PERHAPS Bernie Madoff's 150-year sentence for running a giant Ponzi scheme that defrauded hundreds of investors provides some sense of closure to the individuals and institutions bilked out of billions of dollars by the self-confessed swindler, but we find ourselves strangely unsatisfied.
It is difficult to view the sentence handed down by U.S. District Judge Denny Chin as anything more than empty symbolism, possibly comforting to Madoff's victims but accomplishing little else. Anything more than 20 years in prison served no practical purpose because, at 71, he is unlikely to live even that long.
Indeed, if sentences that exceed the human life span really are a deterrent, then the 845 years meted out to New York businessman Sholam Weiss in 2000 for his role in the collapse of National Heritage Life Insurance ought to have given Madoff second thoughts.
Unanswered also is the question of who else knew about the Ponzi scheme. Madoff insists he worked alone, pulling the wool over the eyes of family and employees alike, but that hardly seems credible. Federal investigators seem to share that skepticism, and a probe involving at least 10 Madoff associates may shed more light on who knew what and when.
It is also unclear how much investors actually lost. Estimates - including the illusory gains they thought they were making - range as high as $65 billion. Real losses - investments plus more reasonable returns - will be much lower, and some investors will be able to recoup a portion of their losses as Madoff's assets are liquidated.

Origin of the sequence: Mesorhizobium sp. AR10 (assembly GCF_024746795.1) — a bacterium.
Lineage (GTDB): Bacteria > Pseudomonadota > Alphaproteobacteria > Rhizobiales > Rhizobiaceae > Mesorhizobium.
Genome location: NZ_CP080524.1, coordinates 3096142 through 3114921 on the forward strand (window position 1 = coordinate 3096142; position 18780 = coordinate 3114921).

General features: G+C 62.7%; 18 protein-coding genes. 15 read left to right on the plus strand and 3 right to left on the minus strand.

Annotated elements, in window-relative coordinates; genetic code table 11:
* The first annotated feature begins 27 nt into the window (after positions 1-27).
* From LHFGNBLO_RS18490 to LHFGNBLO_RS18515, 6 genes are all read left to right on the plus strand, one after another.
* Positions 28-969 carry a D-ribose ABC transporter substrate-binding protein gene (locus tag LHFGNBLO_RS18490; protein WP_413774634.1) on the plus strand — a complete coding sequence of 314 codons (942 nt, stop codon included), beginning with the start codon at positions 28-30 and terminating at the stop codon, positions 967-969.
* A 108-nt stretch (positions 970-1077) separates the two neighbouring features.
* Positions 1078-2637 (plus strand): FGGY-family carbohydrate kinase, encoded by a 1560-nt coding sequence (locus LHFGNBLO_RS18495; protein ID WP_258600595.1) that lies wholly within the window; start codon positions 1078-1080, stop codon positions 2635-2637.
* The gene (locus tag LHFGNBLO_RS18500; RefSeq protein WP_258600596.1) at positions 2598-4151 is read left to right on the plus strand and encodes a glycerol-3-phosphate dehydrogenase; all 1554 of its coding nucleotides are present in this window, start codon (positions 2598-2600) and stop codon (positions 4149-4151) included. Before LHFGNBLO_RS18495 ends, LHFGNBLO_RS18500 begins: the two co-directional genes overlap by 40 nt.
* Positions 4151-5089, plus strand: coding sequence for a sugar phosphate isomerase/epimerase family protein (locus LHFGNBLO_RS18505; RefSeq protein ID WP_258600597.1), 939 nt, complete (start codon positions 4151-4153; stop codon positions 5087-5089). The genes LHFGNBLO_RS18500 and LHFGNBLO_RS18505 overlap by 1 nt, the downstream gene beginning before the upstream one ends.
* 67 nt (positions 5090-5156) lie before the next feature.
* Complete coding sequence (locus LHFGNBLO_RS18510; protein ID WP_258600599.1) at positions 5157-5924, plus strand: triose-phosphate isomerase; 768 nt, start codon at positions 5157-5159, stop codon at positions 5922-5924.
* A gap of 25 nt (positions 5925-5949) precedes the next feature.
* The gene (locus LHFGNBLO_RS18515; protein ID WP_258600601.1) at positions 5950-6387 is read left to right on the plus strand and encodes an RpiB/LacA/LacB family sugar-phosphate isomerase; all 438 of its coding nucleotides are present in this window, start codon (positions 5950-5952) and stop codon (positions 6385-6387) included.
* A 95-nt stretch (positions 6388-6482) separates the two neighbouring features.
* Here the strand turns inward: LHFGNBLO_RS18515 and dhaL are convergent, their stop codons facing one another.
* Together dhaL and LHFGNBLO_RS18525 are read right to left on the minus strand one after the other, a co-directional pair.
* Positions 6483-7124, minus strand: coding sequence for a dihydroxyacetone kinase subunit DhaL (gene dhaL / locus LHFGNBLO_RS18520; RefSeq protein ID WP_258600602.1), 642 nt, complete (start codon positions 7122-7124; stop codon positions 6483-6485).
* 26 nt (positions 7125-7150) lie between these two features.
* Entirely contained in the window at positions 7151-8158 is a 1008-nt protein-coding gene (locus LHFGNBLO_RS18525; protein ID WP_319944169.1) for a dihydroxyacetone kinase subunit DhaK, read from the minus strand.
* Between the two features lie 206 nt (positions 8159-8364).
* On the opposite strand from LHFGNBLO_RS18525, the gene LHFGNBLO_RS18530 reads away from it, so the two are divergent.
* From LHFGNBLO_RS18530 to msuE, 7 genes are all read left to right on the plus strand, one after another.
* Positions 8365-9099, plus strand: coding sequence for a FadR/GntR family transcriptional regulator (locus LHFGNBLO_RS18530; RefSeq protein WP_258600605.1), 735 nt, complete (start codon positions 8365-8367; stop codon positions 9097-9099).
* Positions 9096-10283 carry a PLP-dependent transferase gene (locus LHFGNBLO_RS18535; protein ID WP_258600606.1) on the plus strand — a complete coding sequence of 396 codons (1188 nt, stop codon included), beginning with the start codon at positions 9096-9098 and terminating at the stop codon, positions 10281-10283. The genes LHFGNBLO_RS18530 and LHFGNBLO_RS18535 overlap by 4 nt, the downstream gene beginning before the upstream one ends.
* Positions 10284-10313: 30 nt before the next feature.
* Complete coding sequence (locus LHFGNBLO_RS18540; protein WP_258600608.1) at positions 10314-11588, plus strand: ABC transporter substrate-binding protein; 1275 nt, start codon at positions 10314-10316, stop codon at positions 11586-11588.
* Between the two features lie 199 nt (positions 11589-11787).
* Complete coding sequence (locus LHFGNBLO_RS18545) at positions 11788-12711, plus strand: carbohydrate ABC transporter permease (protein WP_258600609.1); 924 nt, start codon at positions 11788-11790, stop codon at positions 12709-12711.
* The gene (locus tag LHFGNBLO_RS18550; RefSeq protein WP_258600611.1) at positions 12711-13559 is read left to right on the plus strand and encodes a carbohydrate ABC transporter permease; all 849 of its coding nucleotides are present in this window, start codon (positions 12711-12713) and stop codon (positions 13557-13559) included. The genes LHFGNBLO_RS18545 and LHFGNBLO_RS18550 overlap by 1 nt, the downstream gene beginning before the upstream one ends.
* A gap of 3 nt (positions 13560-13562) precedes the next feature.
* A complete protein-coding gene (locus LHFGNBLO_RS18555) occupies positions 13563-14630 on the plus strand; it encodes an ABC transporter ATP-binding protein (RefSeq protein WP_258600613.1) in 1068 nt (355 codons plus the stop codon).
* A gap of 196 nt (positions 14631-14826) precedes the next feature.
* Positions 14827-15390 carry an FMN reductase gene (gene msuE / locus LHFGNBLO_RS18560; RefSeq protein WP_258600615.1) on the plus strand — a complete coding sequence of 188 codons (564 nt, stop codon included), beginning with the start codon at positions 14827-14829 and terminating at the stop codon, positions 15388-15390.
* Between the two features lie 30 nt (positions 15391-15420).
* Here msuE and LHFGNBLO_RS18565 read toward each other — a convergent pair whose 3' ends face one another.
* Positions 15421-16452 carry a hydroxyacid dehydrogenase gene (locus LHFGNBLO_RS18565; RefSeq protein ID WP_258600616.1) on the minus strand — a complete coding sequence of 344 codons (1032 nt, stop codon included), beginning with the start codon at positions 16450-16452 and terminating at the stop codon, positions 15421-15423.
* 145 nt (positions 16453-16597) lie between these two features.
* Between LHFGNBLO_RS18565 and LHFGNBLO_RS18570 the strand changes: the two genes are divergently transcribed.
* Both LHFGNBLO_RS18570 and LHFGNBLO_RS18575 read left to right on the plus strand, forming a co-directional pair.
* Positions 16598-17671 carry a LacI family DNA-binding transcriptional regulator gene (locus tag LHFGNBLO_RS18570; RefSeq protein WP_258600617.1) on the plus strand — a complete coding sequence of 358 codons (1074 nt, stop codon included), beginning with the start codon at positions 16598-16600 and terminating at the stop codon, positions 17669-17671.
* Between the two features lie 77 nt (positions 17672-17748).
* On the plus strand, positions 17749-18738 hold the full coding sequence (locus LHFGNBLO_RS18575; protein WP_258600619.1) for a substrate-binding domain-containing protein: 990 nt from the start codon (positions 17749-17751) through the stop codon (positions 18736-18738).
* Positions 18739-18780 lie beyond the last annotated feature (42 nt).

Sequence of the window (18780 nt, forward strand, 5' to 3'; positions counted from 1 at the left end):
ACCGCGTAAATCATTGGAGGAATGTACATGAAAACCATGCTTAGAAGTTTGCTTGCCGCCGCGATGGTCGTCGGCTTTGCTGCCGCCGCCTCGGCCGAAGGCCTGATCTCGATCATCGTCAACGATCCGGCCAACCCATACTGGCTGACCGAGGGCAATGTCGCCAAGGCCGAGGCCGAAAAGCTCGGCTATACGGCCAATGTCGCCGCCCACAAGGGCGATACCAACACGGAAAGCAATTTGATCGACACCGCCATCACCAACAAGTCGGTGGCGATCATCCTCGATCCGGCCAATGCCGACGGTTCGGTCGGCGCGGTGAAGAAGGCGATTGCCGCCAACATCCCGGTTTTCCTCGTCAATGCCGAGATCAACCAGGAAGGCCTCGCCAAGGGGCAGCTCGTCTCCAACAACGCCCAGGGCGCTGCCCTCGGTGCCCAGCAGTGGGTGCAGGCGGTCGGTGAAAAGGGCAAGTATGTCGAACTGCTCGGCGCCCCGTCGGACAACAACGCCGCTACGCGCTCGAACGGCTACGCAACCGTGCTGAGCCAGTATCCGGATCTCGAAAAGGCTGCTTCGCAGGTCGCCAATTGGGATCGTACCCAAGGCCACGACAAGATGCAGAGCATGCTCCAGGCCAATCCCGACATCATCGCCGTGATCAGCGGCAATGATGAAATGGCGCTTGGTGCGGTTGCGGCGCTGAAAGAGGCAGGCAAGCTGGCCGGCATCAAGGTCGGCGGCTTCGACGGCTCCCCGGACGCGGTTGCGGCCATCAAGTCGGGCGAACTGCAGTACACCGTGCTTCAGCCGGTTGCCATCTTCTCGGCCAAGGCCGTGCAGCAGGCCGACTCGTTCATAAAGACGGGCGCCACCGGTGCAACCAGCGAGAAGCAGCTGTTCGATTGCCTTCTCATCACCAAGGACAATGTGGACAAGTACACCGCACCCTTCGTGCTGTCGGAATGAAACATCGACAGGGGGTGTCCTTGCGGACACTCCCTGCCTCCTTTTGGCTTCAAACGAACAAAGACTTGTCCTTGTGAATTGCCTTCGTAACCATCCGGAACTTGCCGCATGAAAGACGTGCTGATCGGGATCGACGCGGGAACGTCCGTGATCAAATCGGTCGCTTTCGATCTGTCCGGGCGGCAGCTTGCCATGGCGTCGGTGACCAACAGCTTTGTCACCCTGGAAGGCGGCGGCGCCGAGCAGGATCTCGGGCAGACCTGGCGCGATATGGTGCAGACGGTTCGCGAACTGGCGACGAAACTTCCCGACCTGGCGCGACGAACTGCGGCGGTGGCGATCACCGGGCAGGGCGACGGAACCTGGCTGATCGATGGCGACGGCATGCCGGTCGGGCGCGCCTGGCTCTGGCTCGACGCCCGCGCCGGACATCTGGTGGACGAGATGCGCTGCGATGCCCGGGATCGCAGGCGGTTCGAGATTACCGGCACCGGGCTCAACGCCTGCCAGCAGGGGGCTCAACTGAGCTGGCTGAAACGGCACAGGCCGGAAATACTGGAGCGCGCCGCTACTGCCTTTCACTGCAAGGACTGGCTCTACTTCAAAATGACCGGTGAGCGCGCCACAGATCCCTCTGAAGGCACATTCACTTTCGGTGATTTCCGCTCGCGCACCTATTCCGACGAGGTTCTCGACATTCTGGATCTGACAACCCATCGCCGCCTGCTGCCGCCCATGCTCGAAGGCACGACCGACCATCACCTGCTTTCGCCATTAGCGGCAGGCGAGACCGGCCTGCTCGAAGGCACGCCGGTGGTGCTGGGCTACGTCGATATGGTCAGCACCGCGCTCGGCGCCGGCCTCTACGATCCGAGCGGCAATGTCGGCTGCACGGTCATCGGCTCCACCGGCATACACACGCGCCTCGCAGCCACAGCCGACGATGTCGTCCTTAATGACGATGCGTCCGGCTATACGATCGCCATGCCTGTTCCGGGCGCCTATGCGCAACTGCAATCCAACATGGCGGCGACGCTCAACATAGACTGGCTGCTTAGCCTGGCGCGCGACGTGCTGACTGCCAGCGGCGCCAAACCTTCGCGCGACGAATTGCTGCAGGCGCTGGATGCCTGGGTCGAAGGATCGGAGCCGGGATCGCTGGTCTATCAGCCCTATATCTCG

And it should not be forgotten that the people, pension funds, hedge funds, and others that gave their money to Madoff did so because he promised returns much higher than could be had elsewhere. Madoff's marks - including institutional investors that should have known that returns that appear unreal frequently are, in fact, not real - were not overly inclined to look a gift horse in the mouth by asking too many questions.
More disturbing, however, was the failure of the Securities and Exchange Commission to heed repeated warnings years ago that Madoff's investment business stank of fraud.
The reason the SEC looked the other way was not so different from the reason Madoff's investors turned a blind eye: Just as in the AIG scandal, so much money was being made by financial firms of such impeccable reputation for so many people that regulators chose to ignore warning signs.
The Obama Administration is pushing for more rigorous federal regulation of the nation's financial system to prevent, among other things, future Bernie Madoffs. But no amount of new regulation will be effective if the agencies charged with enforcing the current rules allow themselves to be blinded by dollars.
That, not the number of decades in prison one swindler is sentenced to, would provide real comfort to investors.